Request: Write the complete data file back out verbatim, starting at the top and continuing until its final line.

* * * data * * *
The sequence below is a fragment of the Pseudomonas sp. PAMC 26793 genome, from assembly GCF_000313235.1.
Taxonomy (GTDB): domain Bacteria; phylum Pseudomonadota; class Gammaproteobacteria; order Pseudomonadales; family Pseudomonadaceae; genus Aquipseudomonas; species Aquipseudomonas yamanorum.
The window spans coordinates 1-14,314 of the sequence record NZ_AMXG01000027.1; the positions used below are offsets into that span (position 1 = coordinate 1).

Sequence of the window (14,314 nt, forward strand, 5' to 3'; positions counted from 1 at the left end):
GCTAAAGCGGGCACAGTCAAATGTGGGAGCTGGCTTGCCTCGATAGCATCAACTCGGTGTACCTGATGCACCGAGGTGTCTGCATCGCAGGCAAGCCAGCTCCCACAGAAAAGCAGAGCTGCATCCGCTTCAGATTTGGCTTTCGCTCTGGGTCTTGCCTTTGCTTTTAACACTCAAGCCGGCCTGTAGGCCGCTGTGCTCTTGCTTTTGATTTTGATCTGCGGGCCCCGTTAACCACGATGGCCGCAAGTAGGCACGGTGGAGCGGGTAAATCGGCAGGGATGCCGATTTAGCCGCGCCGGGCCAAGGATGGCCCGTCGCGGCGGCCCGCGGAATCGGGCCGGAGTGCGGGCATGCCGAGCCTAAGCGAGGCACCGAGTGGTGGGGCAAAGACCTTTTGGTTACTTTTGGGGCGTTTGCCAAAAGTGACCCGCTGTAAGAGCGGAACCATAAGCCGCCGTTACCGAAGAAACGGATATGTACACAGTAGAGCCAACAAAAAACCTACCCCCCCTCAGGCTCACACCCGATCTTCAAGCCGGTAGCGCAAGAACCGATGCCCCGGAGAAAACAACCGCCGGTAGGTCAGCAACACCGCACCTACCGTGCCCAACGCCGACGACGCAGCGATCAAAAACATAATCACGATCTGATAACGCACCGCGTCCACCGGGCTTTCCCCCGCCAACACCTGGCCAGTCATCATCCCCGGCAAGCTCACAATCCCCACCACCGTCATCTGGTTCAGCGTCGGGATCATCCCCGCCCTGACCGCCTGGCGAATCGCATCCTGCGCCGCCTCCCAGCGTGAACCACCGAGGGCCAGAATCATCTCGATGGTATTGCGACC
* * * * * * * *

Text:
The sequence below is a fragment of the Pseudomonas sp. PAMC 26793 genome, from assembly GCF_000313235.1.
Taxonomy (GTDB): domain Bacteria; phylum Pseudomonadota; class Gammaproteobacteria; order Pseudomonadales; family Pseudomonadaceae; genus Aquipseudomonas; species Aquipseudomonas yamanorum.
The window spans coordinates 1-14,314 of the sequence record NZ_AMXG01000027.1; the positions used below are offsets into that span (position 1 = coordinate 1).

Sequence of the window (14,314 nt, forward strand, 5' to 3'; positions counted from 1 at the left end):
GCTAAAGCGGGCACAGTCAAATGTGGGAGCTGGCTTGCCTCGATAGCATCAACTCGGTGTACCTGATGCACCGAGGTGTCTGCATCGCAGGCAAGCCAGCTCCCACAGAAAAGCAGAGCTGCATCCGCTTCAGATTTGGCTTTCGCTCTGGGTCTTGCCTTTGCTTTTAACACTCAAGCCGGCCTGTAGGCCGCTGTGCTCTTGCTTTTGATTTTGATCTGCGGGCCCCGTTAACCACGATGGCCGCAAGTAGGCACGGTGGAGCGGGTAAATCGGCAGGGATGCCGATTTAGCCGCGCCGGGCCAAGGATGGCCCGTCGCGGCGGCCCGCGGAATCGGGCCGGAGTGCGGGCATGCCGAGCCTAAGCGAGGCACCGAGTGGTGGGGCAAAGACCTTTTGGTTACTTTTGGGGCGTTTGCCAAAAGTGACCCGCTGTAAGAGCGGAACCATAAGCCGCCGTTACCGAAGAAACGGATATGTACACAGTAGAGCCAACAAAAAACCTACCCCCCCTCAGGCTCACACCCGATCTTCAAGCCGGTAGCGCAAGAACCGATGCCCCGGAGAAAACAACCGCCGGTAGGTCAGCAACACCGCACCTACCGTGCCCAACGCCGACGACGCAGCGATCAAAAACATAATCACGATCTGATAACGCACCGCGTCCACCGGGCTTTCCCCCGCCAACACCTGGCCAGTCATCATCCCCGGCAAGCTCACAATCCCCACCACCGTCATCTGGTTCAGCGTCGGGATCATCCCCGCCCTGACCGCCTGGCGAATCGCATCCTGCGCCGCCTCCCAGCGTGAACCACCGAGGGCCAGAATCATCTCGATGGTATTGCGACC